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Red Sox strike first in starting pitching market, trading for SD’s Drew Pomeranz

The Orioles rotation is horrible. So is the Red Sox rotation. The difference is that the Red Sox have a ton of prospects to trade to get help.

One of the ongoing stories for the Orioles with this year’s trade deadline is that just about every other contending team needs the same stuff that they need - starting pitching - and has more spare prospects to trade in order to get those players.

The first, and surely not the last, example of this has happened on Thursday, with Padres All-Star Drew Pomeranz being acquired by the Red Sox. The move was first reported by Dennis Lin of The San Diego Union-Tribune.

Most of the completed trades will start out with a rumor like, “So-and-so is being scouted by eight teams, including the Orioles,” and then eventually one of those other teams will trade for the player. So it is with Pomeranz, in whom the Orioles were said to be interested back on June 23.

A prospect, and possibly the only prospect, headed back to San Diego in the trade is 18-year-old Anderson Espinoza, who was just recently rated as the #14 prospect in all of baseball by ESPN’s Keith Law.

The Orioles could never have even been in this market because they don’t have a player like that to trade - and even if they did, you’d probably think they were crazy for trading that player for Pomeranz.

The Red Sox can make that trade almost without even blinking. Espinoza may have been the #14 prospect in Law’s rankings, but he was only the fourth-highest rated Red Sox prospect. They have three prospects in Law’s top 10! The Orioles have only one in Law’s top 50: Catcher Chance Sisco at #41.

Pomeranz could turn out to be a fine acquisition, one the Orioles wish they had the prospects to make. Even considering Pomeranz jumping from the NL West to the AL East, it’s hard to discount a pitcher with a 2.47 ERA who is striking out more than a quarter of the batters he faces this season.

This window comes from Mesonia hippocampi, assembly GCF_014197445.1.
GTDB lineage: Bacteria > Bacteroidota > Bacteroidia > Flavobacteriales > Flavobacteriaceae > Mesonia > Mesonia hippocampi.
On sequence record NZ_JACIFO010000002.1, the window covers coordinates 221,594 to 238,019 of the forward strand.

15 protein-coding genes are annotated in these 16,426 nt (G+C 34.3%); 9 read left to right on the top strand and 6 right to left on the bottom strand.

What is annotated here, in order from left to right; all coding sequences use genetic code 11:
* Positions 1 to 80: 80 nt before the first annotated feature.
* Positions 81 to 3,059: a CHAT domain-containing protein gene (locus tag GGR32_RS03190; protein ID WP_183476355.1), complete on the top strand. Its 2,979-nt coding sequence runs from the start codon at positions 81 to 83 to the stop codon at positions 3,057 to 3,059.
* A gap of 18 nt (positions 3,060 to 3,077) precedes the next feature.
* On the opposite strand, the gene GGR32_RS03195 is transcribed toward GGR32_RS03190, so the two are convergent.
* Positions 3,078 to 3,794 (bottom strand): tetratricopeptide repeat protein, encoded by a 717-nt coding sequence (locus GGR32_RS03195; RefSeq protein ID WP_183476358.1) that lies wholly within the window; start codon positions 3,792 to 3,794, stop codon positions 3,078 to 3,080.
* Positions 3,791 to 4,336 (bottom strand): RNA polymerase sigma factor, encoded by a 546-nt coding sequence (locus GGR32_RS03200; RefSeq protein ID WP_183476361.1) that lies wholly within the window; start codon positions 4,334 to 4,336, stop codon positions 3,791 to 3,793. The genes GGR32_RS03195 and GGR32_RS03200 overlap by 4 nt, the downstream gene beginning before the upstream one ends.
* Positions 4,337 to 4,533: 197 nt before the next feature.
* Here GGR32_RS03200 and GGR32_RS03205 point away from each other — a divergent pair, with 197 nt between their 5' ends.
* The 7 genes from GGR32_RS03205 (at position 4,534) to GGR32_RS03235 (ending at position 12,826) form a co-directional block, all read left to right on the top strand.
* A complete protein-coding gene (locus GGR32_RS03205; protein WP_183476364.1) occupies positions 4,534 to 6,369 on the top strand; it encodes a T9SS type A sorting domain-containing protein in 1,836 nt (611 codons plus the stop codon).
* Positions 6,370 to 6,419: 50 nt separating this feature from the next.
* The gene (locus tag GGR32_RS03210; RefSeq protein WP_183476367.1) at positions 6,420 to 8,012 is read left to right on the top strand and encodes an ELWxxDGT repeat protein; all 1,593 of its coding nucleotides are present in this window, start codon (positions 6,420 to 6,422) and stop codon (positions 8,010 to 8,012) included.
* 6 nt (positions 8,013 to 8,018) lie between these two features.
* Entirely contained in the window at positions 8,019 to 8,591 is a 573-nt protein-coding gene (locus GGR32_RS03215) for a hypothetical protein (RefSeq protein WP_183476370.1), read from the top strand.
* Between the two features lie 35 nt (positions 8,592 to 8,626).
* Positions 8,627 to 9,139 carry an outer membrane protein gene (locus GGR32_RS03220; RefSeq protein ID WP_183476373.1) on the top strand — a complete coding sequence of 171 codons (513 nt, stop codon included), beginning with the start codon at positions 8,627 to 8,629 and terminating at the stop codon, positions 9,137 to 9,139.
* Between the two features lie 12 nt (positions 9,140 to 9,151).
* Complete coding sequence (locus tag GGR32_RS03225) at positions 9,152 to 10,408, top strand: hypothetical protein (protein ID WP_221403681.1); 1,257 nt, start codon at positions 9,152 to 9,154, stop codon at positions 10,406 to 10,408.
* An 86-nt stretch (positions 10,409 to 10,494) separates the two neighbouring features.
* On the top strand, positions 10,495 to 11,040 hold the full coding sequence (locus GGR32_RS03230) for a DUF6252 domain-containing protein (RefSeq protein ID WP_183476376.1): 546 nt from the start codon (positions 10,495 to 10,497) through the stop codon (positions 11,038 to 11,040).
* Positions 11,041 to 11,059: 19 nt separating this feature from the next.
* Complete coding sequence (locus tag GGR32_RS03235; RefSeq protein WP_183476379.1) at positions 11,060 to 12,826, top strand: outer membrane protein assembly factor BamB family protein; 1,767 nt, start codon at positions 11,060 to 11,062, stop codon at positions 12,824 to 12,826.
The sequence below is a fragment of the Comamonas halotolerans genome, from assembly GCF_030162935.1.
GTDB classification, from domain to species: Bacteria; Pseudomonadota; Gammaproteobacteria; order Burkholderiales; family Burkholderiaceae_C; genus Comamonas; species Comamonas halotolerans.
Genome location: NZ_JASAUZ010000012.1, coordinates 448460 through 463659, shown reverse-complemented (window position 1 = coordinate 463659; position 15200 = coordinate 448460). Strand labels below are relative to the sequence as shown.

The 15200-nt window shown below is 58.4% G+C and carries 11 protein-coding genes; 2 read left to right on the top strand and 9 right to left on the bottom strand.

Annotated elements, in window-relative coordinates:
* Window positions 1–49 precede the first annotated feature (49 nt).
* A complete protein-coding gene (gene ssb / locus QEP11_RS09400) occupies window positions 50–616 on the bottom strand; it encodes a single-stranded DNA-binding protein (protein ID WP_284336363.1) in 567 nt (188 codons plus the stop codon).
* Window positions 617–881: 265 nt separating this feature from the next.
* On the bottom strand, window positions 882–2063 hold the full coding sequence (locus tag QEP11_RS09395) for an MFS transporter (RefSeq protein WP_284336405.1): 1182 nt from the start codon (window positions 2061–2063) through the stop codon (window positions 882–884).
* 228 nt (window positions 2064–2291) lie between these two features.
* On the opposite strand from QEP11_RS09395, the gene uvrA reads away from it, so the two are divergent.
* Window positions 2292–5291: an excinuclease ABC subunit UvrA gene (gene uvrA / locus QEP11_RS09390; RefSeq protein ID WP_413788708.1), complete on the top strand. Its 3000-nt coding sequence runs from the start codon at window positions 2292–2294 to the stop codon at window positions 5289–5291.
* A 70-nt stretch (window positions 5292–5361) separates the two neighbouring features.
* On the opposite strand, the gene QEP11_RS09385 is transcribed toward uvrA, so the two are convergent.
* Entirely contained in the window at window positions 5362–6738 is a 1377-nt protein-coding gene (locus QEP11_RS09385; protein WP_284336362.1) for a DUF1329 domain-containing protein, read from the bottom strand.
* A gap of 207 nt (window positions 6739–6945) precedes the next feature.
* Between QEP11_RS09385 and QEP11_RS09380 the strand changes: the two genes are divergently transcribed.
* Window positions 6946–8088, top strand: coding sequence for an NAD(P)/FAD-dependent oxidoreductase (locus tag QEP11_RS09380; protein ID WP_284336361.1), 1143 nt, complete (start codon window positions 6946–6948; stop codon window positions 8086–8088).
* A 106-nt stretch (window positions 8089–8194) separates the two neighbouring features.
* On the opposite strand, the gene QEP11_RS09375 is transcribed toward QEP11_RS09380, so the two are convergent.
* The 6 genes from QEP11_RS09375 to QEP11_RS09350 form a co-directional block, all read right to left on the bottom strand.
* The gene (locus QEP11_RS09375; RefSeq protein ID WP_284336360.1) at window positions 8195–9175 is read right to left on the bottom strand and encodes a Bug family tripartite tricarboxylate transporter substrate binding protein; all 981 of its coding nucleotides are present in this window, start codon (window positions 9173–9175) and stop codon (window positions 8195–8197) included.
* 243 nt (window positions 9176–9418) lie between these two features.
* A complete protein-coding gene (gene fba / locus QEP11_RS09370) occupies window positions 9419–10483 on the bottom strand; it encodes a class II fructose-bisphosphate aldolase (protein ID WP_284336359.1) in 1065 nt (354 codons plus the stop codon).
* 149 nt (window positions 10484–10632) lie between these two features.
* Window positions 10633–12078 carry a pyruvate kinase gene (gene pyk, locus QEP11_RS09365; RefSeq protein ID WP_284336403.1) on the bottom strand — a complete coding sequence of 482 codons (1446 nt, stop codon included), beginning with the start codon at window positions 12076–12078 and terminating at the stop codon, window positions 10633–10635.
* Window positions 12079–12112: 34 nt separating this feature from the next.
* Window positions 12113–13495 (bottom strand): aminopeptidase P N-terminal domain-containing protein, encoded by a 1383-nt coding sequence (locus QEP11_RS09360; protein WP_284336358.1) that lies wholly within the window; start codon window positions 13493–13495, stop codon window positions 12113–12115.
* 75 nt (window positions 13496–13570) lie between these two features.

The other plus for Pomeranz is that he’s only making $1.35 million in this season, his first year of arbitration, and he has two more years of team control remaining after this.

There will be risks for Boston as well. Their rotation is bad enough that they were desperate enough to take them on. Pomeranz has not been a starter over a whole season since 2012, and he still threw fewer than 150 innings that year.

Last season, mostly in relief, he threw 86 innings. Pomeranz is already at 102 innings in 2016. There has to be some question about how he’ll hold up the rest of the way. He is 27 and this is his first full season as a successful starter. Even if he has the strength to pitch in the rotation the whole year, there’s no telling whether he can keep up the form he’s finally discovered these last three months.

If Pomeranz, who MLB Trade Rumors noted had to “talk his way into a rotation tryout in spring training,” is worth the #14 prospect in baseball straight up, it’s another reminder that if the Orioles are going to get any starter between now and the deadline, it won’t be anyone who’s likely to be good.